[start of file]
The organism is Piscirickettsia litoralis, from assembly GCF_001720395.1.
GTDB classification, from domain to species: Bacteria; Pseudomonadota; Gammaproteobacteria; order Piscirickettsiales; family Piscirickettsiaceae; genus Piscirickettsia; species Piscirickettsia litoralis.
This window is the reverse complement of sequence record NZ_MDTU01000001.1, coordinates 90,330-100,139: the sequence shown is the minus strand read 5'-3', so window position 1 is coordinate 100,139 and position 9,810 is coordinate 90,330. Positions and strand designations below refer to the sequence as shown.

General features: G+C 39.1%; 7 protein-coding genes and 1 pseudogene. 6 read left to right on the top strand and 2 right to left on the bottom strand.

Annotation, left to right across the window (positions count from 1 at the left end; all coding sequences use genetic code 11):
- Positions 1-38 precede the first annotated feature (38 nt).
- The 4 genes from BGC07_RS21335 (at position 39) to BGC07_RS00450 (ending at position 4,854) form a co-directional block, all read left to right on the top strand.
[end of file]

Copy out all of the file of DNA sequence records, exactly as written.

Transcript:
The organism is Piscirickettsia litoralis, from assembly GCF_001720395.1.
GTDB classification, from domain to species: Bacteria; Pseudomonadota; Gammaproteobacteria; order Piscirickettsiales; family Piscirickettsiaceae; genus Piscirickettsia; species Piscirickettsia litoralis.
This window is the reverse complement of sequence record NZ_MDTU01000001.1, coordinates 90,330-100,139: the sequence shown is the minus strand read 5'-3', so window position 1 is coordinate 100,139 and position 9,810 is coordinate 90,330. Positions and strand designations below refer to the sequence as shown.

General features: G+C 39.1%; 7 protein-coding genes and 1 pseudogene. 6 read left to right on the top strand and 2 right to left on the bottom strand.

Annotation, left to right across the window (positions count from 1 at the left end; all coding sequences use genetic code 11):
- Positions 1-38 precede the first annotated feature (38 nt).
- The 4 genes from BGC07_RS21335 (at position 39) to BGC07_RS00450 (ending at position 4,854) form a co-directional block, all read left to right on the top strand.